In his Angelus address today, Pope Francis focused on Jesus’ teaching on prayer, from the day’s Gospel.
When the Apostles asked the Lord to teach them to pray, Jesus responded, “When you pray, say ‘Father…’” This word, “Father,” the Pope said, is the “secret” of the prayer of Jesus – “it is the key that He Himself gives us so that we too can enter into that relationship of confidential dialogue with the Father.”
Moving on to the various petitions addressed to God in the Lord’s Prayer, Pope Francis said the first two petitions, “hallowed be Thy Name,” and “Thy kingdom come” are associated with the name “Father.” Jesus’ prayer – and thus Christian prayer – consists first of all in making room for God, allowing Him to act in our lives.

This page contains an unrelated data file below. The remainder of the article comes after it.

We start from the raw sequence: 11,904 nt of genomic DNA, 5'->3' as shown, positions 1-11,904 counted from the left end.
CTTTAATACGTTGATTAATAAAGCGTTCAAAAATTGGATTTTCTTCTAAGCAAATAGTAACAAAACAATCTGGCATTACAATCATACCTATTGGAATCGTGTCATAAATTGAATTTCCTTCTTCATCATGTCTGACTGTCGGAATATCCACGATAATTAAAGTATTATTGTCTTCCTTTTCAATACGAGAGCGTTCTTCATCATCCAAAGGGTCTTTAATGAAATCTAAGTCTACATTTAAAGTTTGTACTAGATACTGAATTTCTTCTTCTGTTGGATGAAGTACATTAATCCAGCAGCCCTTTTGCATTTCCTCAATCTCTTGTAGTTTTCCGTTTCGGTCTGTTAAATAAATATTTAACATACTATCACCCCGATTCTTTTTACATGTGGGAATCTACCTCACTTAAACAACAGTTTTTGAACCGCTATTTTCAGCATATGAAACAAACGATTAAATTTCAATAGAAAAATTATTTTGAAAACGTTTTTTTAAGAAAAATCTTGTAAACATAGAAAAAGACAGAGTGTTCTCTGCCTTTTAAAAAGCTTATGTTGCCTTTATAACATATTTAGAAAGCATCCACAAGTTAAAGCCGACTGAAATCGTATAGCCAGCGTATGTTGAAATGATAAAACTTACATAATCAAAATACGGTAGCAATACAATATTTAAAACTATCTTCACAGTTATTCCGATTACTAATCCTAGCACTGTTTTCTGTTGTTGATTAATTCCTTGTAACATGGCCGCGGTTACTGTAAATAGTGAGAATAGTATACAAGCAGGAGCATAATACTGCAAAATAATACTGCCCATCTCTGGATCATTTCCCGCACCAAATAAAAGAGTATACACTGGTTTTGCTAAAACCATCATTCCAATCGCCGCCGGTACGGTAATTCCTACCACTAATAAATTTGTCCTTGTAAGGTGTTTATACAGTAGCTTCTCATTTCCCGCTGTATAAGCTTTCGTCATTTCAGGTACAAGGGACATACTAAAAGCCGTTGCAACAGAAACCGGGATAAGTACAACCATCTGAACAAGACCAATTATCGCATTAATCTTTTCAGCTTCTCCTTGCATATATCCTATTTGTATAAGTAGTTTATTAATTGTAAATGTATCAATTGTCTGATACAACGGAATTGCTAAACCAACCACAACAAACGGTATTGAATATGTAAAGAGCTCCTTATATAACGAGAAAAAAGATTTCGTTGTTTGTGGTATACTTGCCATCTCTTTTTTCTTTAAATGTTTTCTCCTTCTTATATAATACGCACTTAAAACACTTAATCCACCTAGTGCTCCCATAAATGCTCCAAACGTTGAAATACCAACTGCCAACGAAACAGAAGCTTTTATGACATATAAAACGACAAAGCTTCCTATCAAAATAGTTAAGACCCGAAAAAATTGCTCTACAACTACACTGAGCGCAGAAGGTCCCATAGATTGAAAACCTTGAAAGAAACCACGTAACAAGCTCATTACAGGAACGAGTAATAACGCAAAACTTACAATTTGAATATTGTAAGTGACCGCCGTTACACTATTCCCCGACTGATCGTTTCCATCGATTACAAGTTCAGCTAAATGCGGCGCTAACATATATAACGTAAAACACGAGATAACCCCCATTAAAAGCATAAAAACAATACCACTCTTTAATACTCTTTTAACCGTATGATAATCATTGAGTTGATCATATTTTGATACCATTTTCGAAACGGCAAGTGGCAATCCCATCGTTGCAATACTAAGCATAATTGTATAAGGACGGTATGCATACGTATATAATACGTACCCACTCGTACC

St Luke’s version of the Lord’s Prayer than continues with three more petitions, which express our fundamental needs: for bread, for forgiveness, and for help in temptations. We ask in prayer for bread which is necessary, not superfluous; we ask, in the first place, for forgiveness of our own sins, so that we might be capable of “concrete acts of fraternal reconciliation”; and we ask that we might not be lead into temptation, because we know we are weak, “always exposed to the snares of wickedness and of corruption.”
The two parables following the Lord’s Prayer teach us “to have full confidence in God, who is Father.” God does not need our prayer to discover what we need, or to be convinced to give it to us. Rather, Pope Francis said, we pray so that our faith and patience might be strengthened, so that we might “struggle” together with God for those things that are most important and necessary.
And that which is most important, but which, the Pope said, we almost never ask for, is the Holy Spirit. The gift of the Holy Spirit helps us to live well, to live with wisdom and love, doing the will of God. “What a beautiful prayer it would be,” Pope Francis said, if in the coming week, “each one of us would ask of the Father, “Father, give me the Holy Spirit.”